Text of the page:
Building a People First Culture Through Creativity & Intrinsic Motivation

As a Director and Senior Consultant at Dale Carnegie Training, Nathan McNee directs culture, leadership, and commercial excellence programmes for global-level clients. In the first of this series, Nathan discusses his take on the key elements inherent in ‘people first’ cultures.

Creativity and People First Culture  

Dale Carnegie’s global research specialists, AKA our Thought Leadership Team in New York, have uncovered a range of interesting facts on the power of creativity in business culture. One study, involving five thousand employees across 15 countries, indicated that in the most innovative companies, everyone has a role in developing an idea and bringing it to market. Unfortunately, creativity can often give way to the constraints of process, perfection, doubt, and perceived best practices. This is where a clearly defined innovation process can come into play.

Earlier in my career, I collaborated with a talented team of technical site managers, responsible for welfare, policy infrastructure and implementation. Over time, their influence had eroded at senior level, making policy implementation more challenging. To be impactful and have their voice heard, they understood the need to think and act creatively. The key was providing a framework  to voice ideas and suggestions.

We took them through an eight-step Dale Carnegie innovation process, designed to turn vision into reality and create a platform to feed their ideas and processes back into the business in a meaningful way.

This defined process for innovation, enabled them to assess their current situation, look for opportunities to improve, and present those ideas back to the business confidently, engaging key stakeholders, using data and a robust thinking mechanism designed to create idea fluency. Once clear on the recommendations, their outputs resulted in practical changes that made a real difference to the business and created for the team a platform to communicate and collaborate effectively.

Why creativity matters for your people first culture

Our researchers found that creative organisations excelled in wellbeing, psychological safety, diversity, and purpose. Creativity requires trust and workers empowered to contribute to an organisation’s creative output are, our team found ‘more likely to produce novel and useful ideas to be turned into innovations.’ They determined,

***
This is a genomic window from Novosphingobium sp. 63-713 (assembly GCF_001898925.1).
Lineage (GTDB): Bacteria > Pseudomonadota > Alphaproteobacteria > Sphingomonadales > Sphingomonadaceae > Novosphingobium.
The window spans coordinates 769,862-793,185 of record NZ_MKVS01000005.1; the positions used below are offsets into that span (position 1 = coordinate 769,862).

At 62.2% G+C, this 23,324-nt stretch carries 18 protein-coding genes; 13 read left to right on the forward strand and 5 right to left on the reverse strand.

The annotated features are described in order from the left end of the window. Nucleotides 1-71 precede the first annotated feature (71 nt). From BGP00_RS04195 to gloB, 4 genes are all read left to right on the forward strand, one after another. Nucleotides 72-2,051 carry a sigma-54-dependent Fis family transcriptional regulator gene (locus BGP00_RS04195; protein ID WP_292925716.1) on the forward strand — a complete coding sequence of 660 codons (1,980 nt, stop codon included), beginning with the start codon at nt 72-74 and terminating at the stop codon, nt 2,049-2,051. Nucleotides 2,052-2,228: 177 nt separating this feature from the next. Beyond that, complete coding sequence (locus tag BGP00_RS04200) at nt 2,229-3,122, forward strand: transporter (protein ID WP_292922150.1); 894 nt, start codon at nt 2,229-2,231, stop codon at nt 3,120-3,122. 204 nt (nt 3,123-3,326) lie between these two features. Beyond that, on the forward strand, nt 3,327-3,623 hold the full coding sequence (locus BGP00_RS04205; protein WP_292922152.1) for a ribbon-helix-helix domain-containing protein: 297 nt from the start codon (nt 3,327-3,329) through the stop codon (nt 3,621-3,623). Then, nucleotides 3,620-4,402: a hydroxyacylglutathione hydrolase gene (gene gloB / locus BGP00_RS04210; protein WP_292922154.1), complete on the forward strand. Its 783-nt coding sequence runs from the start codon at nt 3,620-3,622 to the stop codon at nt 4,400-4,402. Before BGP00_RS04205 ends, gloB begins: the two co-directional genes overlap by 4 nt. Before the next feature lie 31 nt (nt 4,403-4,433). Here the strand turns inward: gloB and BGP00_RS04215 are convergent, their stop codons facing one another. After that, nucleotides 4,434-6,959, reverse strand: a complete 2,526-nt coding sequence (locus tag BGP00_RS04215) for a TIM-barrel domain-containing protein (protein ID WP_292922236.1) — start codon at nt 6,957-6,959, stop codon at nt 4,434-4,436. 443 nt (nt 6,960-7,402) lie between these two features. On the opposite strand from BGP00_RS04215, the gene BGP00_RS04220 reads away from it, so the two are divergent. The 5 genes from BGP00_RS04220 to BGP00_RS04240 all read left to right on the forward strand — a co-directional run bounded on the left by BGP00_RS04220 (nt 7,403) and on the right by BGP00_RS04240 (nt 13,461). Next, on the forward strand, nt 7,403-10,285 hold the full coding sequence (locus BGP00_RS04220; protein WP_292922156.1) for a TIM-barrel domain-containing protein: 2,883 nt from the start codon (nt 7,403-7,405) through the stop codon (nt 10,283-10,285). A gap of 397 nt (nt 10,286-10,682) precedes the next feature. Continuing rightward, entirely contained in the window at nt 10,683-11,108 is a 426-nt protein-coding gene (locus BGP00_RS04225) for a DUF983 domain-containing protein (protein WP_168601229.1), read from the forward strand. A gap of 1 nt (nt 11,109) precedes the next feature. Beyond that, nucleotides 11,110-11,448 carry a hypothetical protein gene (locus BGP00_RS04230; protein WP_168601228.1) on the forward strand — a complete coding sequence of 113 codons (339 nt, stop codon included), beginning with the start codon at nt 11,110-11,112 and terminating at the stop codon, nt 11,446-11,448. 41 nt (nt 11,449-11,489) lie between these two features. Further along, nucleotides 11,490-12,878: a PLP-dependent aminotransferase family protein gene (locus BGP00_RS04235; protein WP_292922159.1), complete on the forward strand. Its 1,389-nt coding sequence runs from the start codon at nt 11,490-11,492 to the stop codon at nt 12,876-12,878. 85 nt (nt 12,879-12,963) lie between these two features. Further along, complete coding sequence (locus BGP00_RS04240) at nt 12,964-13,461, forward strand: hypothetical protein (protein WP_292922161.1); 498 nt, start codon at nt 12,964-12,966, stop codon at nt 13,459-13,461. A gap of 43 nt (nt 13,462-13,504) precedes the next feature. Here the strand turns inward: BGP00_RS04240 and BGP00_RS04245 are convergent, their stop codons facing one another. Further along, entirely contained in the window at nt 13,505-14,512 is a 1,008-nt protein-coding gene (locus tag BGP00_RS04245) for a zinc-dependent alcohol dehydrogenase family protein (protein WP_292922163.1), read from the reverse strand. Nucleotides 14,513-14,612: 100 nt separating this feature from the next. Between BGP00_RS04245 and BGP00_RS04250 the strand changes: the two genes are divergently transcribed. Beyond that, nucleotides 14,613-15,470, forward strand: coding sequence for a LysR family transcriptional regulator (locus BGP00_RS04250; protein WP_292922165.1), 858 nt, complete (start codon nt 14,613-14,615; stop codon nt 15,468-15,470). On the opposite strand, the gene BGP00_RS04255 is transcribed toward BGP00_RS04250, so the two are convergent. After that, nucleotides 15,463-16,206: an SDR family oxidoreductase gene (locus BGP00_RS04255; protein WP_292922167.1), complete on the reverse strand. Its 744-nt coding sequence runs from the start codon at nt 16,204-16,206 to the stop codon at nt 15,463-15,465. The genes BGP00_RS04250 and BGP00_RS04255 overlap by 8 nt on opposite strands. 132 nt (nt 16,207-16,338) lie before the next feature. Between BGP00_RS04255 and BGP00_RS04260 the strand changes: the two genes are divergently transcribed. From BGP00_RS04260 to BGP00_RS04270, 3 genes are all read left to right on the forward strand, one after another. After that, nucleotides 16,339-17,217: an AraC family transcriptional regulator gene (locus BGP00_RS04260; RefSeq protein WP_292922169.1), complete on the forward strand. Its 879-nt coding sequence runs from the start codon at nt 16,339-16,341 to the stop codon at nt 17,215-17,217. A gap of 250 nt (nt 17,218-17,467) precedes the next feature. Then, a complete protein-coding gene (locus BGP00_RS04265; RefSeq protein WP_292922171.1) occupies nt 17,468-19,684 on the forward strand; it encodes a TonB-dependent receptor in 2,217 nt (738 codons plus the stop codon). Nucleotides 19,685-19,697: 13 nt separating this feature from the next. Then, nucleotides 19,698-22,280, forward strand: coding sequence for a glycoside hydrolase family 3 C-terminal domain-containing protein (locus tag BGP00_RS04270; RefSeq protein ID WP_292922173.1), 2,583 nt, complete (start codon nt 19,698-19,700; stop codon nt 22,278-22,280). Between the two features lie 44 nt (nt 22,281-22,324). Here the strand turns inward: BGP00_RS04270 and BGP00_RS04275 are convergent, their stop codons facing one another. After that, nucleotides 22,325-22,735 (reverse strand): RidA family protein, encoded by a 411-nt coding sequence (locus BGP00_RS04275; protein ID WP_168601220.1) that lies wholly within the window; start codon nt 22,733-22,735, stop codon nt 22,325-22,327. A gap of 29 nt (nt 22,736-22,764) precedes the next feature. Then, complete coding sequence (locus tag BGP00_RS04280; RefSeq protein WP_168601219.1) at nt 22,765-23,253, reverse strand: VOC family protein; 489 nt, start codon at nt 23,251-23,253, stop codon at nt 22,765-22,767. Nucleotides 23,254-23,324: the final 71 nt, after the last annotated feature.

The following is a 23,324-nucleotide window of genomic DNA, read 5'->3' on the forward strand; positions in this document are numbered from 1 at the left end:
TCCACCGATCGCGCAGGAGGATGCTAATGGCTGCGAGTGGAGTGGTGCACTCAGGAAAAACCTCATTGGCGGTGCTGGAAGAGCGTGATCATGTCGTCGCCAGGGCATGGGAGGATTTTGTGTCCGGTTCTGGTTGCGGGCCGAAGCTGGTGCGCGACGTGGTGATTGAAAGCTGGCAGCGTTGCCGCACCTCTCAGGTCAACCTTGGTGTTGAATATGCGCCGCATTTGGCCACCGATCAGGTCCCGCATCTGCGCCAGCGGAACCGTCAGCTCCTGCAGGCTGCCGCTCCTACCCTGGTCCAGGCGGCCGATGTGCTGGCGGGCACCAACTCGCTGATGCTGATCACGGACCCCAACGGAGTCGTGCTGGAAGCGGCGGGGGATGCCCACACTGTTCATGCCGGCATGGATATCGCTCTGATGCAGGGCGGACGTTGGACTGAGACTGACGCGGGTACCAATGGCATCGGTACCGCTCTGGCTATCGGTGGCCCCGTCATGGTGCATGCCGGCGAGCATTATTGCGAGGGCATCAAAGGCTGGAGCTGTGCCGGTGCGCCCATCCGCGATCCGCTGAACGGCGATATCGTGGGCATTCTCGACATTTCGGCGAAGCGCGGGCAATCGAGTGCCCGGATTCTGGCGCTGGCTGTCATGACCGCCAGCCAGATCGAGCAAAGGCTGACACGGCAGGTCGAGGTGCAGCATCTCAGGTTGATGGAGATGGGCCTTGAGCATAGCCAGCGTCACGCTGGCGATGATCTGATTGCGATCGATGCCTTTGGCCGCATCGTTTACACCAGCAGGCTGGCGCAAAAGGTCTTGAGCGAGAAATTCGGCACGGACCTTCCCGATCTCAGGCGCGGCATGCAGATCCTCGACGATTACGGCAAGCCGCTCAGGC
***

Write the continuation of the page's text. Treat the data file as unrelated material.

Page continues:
In highly creative companies, 64% of employees strongly agreed their managers make them feel valued, 71% said they strongly agree that they feel confident in their skills, and 59% strongly agreed that they are empowered to make decisions at work. In companies deemed less creative, those percentages were much lower: 17%, 29%, and 15% respectively.

Intrinsic motivation

By way of definition, intrinsic motivation comes from within, the values and actions borne out of our innate desire (think a sculptor’s inclination to sculpt). External factors drive extrinsic motivation – think sales commission, bonuses, the need to pay bills, etc. This matters, as our team discovered that ‘a strong sense of intrinsic motivation is needed for employees to want and be able to be creative’.

How leaders can boost intrinsic motivation

To use intrinsic motivation, leaders can start by connecting each employee’s ‘why’ to company mission, show acknowledgement and appreciation, empowering employees to make decisions and implement their ideas, and ongoing development to drive skills and confidence.

More than just a buzzword

In the year of ‘The Great Resignation’ and in the battle for attracting the best talent, businesses of all sizes need to understand that ‘People First Cultures’ need to be much more than just a line in company mission statement. It needs to be underpinned by the behaviours of leaders from the top down ensuring it is embedded in your company values, making you a company people want to work for and a business customers want to work with.


How to Drive a Culture of Creativity for 10 key drivers of organisational creativity

and a complimentary whitepaper detailing our research into creativity.